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By Pink Lady
Aside from Eggnog, no drink says Yuletide more than mulled wine. It is so deeply ingrained in the zeitgeist of Christmas that I don’t think I even knew I could make it in modern times until I joined the Ladies United for the Preservation of Endangered Cocktails (aka LUPEC). The history of mulled wine is long and simple and will give you something to talk about with your guests should you decide to whip up a batch for your holiday gatherings this month.

The concept of adding herbs, spices and sweetener to wine and heating it, either to disguise flaws or just for fun, dates back to ancient Greece. Romans employed similar techniques to make conditum paradoxum, which would spread across the continent as they traveled and conquered, bringing viticulture (and recipes) to the corners of Europe. Today, many European countries have a version of mulled wine that is cultural and traditional, from vin chaud in France to Dickens’ iconic Smoking Bishop in England, to the glögg recipe passed down to me by my Swedish grandfather.

Mulled wine had a moment in the medieval period when it was believed to be health promoting to add spices to warm wine. A bowl of hot vino might sound unusual today, absent modern comforts like electricity and central heating, a mug of mulled wine beside a warm fire makes a lot more sense. As for “mulling”, this term simply means “to heat, sweeten, and flavor (a beverage, such as wine or cider) with spices” and has been used since the 15th century to describe this process. Today you can find sachets of mulling spices widely available at stores like Williams Sonoma, which makes a great host gift alongside a bottle of wine. But it’s highly likely you already have most of what you need to whip up some mulled wine in your kitchen right now. The Internet provides a plethora of recipes for inspiration, and if you’re the type of person who really loves to collect different herbs and spices for your pantry (or spirits and liqueurs for your liquor cabinet), there’s no real limit to where you can go with a libation like mulled wine. Here’s a simple and delicious recipe from legendary San Francisco barman H. Joseph Ehrmann.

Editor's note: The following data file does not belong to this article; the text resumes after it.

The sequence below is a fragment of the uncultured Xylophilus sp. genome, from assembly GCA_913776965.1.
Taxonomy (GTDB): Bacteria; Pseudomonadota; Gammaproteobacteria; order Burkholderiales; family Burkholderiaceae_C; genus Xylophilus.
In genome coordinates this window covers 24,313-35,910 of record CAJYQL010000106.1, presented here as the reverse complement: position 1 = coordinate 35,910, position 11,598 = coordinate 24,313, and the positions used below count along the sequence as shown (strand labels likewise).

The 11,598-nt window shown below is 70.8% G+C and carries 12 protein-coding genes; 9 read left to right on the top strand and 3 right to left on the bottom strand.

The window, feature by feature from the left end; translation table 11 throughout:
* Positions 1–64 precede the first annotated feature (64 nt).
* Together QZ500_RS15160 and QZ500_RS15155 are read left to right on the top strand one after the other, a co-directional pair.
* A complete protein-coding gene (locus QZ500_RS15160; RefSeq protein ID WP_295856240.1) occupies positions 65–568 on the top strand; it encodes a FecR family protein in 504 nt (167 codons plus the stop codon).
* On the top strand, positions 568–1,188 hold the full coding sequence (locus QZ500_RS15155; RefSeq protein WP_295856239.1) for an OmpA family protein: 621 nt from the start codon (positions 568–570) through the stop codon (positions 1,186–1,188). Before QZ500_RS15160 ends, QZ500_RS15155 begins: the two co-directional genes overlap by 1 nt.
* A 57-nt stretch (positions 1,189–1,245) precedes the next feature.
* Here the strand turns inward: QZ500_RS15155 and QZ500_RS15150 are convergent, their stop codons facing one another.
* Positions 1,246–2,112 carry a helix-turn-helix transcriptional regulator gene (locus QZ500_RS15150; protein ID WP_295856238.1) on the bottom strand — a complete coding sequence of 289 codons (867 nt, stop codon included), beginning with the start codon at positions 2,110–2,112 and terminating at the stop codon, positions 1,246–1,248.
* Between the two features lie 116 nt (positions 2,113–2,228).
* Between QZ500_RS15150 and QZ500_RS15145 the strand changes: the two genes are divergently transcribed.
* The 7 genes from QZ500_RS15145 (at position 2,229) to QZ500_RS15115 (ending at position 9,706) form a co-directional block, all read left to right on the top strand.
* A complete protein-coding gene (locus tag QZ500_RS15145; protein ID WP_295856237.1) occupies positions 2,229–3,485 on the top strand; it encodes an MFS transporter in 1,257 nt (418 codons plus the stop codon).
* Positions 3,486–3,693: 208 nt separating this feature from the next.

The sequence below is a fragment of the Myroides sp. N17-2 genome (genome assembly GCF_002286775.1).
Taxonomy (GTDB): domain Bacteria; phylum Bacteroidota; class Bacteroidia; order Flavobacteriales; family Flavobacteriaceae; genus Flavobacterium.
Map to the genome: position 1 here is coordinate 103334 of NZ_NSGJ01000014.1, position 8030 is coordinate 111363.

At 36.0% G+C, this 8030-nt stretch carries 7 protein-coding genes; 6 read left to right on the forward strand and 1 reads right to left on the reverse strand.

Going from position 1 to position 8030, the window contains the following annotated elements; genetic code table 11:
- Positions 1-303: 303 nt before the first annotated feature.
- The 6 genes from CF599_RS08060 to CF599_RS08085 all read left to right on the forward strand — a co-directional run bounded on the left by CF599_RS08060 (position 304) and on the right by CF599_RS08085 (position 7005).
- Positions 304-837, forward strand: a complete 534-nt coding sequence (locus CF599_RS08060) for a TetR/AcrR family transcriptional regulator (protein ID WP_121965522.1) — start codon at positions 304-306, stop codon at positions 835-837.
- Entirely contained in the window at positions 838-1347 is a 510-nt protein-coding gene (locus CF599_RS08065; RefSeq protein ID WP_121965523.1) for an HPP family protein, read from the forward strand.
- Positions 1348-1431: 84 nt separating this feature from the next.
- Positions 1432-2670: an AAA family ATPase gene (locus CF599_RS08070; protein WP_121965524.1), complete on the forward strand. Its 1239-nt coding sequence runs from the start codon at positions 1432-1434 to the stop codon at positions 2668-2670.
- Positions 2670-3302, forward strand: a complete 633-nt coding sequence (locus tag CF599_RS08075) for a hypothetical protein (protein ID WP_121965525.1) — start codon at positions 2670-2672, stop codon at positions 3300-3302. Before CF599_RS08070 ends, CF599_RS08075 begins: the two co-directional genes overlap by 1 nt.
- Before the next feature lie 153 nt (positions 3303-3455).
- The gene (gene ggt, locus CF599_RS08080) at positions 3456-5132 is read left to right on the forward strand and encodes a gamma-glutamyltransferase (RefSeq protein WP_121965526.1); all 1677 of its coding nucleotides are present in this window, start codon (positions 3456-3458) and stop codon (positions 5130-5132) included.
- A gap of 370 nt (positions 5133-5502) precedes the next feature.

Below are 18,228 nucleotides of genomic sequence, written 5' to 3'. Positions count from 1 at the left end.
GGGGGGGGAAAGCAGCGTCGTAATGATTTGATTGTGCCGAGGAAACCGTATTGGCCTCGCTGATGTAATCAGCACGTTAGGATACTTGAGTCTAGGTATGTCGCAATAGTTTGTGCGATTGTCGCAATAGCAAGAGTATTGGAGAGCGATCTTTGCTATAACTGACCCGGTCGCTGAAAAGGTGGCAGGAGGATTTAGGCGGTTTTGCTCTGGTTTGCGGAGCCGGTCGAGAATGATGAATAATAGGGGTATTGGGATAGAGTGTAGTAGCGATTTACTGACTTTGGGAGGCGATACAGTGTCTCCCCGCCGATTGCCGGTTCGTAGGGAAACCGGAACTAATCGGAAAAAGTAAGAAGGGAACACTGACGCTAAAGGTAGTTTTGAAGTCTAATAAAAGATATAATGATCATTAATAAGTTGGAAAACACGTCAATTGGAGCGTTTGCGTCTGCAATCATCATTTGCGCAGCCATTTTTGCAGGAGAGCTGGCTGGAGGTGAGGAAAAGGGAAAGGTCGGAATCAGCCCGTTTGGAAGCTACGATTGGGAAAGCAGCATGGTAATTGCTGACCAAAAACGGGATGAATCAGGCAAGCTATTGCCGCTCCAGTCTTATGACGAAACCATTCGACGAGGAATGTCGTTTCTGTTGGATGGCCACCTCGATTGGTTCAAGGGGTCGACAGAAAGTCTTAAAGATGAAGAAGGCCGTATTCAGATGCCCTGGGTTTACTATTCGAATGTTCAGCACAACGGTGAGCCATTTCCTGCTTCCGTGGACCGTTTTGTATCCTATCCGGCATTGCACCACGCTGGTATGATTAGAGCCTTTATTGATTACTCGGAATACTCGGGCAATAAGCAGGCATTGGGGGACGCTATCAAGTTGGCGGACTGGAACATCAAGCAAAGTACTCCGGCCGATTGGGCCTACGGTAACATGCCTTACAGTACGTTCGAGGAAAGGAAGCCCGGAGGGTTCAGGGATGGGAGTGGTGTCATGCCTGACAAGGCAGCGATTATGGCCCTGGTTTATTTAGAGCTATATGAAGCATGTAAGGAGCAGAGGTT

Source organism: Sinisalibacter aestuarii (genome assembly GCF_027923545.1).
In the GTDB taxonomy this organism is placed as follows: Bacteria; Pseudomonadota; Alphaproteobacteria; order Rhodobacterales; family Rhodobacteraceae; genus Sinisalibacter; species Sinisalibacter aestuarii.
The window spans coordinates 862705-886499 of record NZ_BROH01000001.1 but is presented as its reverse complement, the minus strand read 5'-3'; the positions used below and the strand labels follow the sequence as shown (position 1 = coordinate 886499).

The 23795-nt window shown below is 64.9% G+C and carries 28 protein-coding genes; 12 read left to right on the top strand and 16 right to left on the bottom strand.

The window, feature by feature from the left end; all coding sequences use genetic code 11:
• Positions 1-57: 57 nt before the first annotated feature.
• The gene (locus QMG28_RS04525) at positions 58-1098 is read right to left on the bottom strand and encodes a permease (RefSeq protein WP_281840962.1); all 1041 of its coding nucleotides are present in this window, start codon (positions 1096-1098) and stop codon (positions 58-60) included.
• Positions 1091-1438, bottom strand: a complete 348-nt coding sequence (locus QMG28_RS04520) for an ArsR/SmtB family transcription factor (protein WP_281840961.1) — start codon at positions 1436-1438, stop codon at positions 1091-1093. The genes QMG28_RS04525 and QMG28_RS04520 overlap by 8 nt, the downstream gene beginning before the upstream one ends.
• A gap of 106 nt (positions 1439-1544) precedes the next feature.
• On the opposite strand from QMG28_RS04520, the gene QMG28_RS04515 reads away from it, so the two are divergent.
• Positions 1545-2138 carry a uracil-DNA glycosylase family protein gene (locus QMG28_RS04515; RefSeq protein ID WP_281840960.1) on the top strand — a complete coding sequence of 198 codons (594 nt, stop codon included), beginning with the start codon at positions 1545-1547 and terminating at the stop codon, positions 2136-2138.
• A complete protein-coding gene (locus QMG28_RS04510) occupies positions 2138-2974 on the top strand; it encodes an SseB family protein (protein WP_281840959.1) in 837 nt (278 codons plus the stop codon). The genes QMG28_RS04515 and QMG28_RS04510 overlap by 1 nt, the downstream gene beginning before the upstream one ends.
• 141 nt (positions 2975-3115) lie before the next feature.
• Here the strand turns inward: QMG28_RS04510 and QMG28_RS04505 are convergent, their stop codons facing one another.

1 BOTTLE fruity red wine (such as Beaujolais or Syrah)
4 OUNCES of bourbon or brandy
2 teaspoons of sugar
4 star anise pods
2 long strips lemon peel or orange peel
6 cinnamon sticks as garnish

ADD the red wine, bourbon or brandy, sugar, star anise pods and lemon or orange peels into a small saucepan, and HEAT over low heat until warm, but do not allow to boil. REMOVE from heat and let stand for 5 to 10 minutes.
Serves 6. DIVIDE between six mugs or punch cups.
GARNISH each drink with a cinnamon stick.

Skal and Happy Holidays!